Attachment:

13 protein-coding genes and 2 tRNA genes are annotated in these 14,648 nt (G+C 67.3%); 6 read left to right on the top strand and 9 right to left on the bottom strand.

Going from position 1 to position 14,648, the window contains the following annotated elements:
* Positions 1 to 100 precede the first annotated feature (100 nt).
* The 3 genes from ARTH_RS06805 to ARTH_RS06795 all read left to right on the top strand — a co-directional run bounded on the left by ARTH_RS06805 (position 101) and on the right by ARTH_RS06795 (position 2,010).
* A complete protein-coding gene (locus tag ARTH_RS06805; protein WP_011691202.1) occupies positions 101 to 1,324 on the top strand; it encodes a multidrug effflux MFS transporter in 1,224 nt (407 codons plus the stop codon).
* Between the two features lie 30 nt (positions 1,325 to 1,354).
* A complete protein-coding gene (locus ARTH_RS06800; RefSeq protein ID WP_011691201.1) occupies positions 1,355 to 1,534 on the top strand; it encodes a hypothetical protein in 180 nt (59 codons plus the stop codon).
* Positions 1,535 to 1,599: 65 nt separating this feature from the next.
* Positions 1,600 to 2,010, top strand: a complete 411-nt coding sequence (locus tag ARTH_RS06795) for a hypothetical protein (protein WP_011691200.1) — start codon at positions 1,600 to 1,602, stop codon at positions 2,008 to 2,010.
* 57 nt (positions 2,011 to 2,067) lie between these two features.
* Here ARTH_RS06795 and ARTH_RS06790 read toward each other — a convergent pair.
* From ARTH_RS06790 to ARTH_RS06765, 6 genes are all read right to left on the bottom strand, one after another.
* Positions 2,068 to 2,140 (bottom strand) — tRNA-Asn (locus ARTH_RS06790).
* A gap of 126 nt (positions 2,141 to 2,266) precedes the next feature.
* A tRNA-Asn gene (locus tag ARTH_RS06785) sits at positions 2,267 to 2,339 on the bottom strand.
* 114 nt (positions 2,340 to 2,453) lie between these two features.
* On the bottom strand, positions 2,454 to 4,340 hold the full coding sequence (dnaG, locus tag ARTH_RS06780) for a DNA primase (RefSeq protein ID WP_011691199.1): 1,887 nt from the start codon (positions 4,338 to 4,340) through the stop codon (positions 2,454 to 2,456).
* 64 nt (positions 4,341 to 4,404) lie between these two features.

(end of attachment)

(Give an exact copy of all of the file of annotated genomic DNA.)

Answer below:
13 protein-coding genes and 2 tRNA genes are annotated in these 14,648 nt (G+C 67.3%); 6 read left to right on the top strand and 9 right to left on the bottom strand.

Going from position 1 to position 14,648, the window contains the following annotated elements:
* Positions 1 to 100 precede the first annotated feature (100 nt).
* The 3 genes from ARTH_RS06805 to ARTH_RS06795 all read left to right on the top strand — a co-directional run bounded on the left by ARTH_RS06805 (position 101) and on the right by ARTH_RS06795 (position 2,010).
* A complete protein-coding gene (locus tag ARTH_RS06805; protein WP_011691202.1) occupies positions 101 to 1,324 on the top strand; it encodes a multidrug effflux MFS transporter in 1,224 nt (407 codons plus the stop codon).
* Between the two features lie 30 nt (positions 1,325 to 1,354).
* A complete protein-coding gene (locus ARTH_RS06800; RefSeq protein ID WP_011691201.1) occupies positions 1,355 to 1,534 on the top strand; it encodes a hypothetical protein in 180 nt (59 codons plus the stop codon).
* Positions 1,535 to 1,599: 65 nt separating this feature from the next.
* Positions 1,600 to 2,010, top strand: a complete 411-nt coding sequence (locus tag ARTH_RS06795) for a hypothetical protein (protein WP_011691200.1) — start codon at positions 1,600 to 1,602, stop codon at positions 2,008 to 2,010.
* 57 nt (positions 2,011 to 2,067) lie between these two features.
* Here ARTH_RS06795 and ARTH_RS06790 read toward each other — a convergent pair.
* From ARTH_RS06790 to ARTH_RS06765, 6 genes are all read right to left on the bottom strand, one after another.
* Positions 2,068 to 2,140 (bottom strand) — tRNA-Asn (locus ARTH_RS06790).
* A gap of 126 nt (positions 2,141 to 2,266) precedes the next feature.
* A tRNA-Asn gene (locus tag ARTH_RS06785) sits at positions 2,267 to 2,339 on the bottom strand.
* 114 nt (positions 2,340 to 2,453) lie between these two features.
* On the bottom strand, positions 2,454 to 4,340 hold the full coding sequence (dnaG, locus tag ARTH_RS06780) for a DNA primase (RefSeq protein ID WP_011691199.1): 1,887 nt from the start codon (positions 4,338 to 4,340) through the stop codon (positions 2,454 to 2,456).
* 64 nt (positions 4,341 to 4,404) lie between these two features.